Many experts favour Stelvin screwcaps as the choice of closure for wines. Natural corks do result in an unacceptable high percentage of corked wines. The chief source of cork taint is the presence of 2,4,6-trichloroanisole (TCA) in the wine, which in many cases is transferred from the cork. Often the wine is completely spoiled; sometimes it leads to less obvious but still noticeable undesirable smells or tastes that do affect the wine. I have wondered for many years why this should be acceptable – is there any other product where such a high rate of spoilage is tolerable?
Randall Grahm of Bonny Doon fame tested synthetic closures for a couple of years in the late nineties and ended up “greatly comprising the quality and longevity of a few wines that were quite important to us – a real pity”. He has since moved to bottle his entire production with screwcaps and is delighted with the results.
Another strong supporter of Stelvin screwcaps is my good friend Dirk Wuertz, a winemaker from Rheinhessen in Germany, who has little doubt that this closure will be the future choice for winemakers to use.
Greek Master of Wine Konstantinos Lazarakis also stated recently that screwcaps “rule” as they keep freshness up and direct development down. One of the few Greek winemakers that do use Stelvin screwcaps is Georgos Skouras. His Viognier and Chardonnay wines age exceptionally well.
However, the vast majority of Greek wines use either natural cork or synthetic closures. I called Petros Markantonatas from the Gentilini winery, as his estate was one of the first ones in Greece to opt for synthetic closures 10 years back. The main reason that synthetic closures are being used is the perceived customer acceptance in Greece. It was relatively easy to move from natural cork to synthetic closure, but the Greek consumer still likes to open a bottle of wine “the traditional way”. Another factor is that the existing bottling lines cater easily for both natural cork and synthetic closures, whereas new equipment needs to be employed for screwcaps. At the same time, the Gentilini winery is actually planning to move towards screwcaps for the export markets. Personally I also observe that nearly all wines are drunk young in Greece, the concept of storing and ageing wines is a relative new one for the Greek consumer.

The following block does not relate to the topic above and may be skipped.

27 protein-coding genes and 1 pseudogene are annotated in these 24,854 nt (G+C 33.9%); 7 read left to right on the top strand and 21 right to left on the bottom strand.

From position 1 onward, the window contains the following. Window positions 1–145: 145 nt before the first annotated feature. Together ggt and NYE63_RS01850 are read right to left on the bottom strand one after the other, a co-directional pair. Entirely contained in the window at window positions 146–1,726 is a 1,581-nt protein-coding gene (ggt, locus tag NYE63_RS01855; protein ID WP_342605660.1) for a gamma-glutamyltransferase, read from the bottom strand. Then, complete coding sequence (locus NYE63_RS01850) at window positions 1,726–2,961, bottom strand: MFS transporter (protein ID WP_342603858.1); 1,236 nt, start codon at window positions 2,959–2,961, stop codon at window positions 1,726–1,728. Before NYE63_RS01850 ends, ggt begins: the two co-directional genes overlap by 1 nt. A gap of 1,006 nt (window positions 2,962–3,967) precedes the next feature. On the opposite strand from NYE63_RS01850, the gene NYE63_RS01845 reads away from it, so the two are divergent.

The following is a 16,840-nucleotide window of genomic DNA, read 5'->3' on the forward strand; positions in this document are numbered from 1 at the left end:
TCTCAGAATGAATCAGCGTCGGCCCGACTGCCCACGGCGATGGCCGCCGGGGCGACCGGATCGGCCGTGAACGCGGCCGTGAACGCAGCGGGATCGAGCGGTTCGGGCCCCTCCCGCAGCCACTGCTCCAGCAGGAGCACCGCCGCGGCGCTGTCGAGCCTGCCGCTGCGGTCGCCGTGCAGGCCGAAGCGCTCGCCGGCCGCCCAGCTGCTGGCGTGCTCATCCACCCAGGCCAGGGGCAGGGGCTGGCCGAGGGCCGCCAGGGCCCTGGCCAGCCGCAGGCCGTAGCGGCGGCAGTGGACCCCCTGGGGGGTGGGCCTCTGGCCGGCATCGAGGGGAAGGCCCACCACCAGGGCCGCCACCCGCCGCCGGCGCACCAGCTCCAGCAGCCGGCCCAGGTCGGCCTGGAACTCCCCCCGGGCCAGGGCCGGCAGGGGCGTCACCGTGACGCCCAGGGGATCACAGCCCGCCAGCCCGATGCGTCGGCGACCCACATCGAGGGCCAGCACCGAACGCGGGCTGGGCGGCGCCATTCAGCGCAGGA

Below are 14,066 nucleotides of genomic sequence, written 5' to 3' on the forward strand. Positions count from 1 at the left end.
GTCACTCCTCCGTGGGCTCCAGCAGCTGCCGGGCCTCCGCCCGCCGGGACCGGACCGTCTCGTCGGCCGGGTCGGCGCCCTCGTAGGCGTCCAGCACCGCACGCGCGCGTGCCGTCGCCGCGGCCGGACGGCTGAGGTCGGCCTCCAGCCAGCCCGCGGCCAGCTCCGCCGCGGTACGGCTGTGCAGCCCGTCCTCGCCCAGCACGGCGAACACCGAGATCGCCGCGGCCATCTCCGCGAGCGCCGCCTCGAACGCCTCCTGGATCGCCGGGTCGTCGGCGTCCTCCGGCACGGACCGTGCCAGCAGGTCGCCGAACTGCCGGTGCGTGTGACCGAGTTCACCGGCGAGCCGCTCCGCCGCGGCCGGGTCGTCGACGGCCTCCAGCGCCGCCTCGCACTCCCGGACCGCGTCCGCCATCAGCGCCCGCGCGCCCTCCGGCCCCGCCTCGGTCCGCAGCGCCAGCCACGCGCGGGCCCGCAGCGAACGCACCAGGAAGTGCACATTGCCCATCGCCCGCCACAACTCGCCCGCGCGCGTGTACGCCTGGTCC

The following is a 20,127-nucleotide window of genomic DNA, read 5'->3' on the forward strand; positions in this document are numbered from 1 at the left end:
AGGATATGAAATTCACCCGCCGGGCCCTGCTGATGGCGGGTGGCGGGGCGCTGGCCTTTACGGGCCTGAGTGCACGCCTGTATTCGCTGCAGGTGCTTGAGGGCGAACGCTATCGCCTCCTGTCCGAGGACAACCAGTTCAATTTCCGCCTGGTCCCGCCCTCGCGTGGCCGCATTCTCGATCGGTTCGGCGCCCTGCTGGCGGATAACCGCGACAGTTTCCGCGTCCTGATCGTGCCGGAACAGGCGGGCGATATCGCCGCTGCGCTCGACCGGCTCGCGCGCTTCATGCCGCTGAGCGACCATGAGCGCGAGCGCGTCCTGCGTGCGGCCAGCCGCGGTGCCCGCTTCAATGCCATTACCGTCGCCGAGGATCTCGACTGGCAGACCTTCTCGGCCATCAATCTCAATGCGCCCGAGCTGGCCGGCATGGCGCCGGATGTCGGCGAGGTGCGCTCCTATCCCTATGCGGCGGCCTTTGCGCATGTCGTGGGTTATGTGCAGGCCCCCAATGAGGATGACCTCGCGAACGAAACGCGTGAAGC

I would love to hear the opinions of winemakers and consumers alike on the issue of closures via the comment section as I feel that the topic is a very important one that deserves more attention.
Note: Randall Grahm’s observations are loosely quoted from his book “Been Doon So Long“, in addition he has voiced his opinions several times via twitter. When he speaks, I listen!
Update: Please also check out this article by @enobytes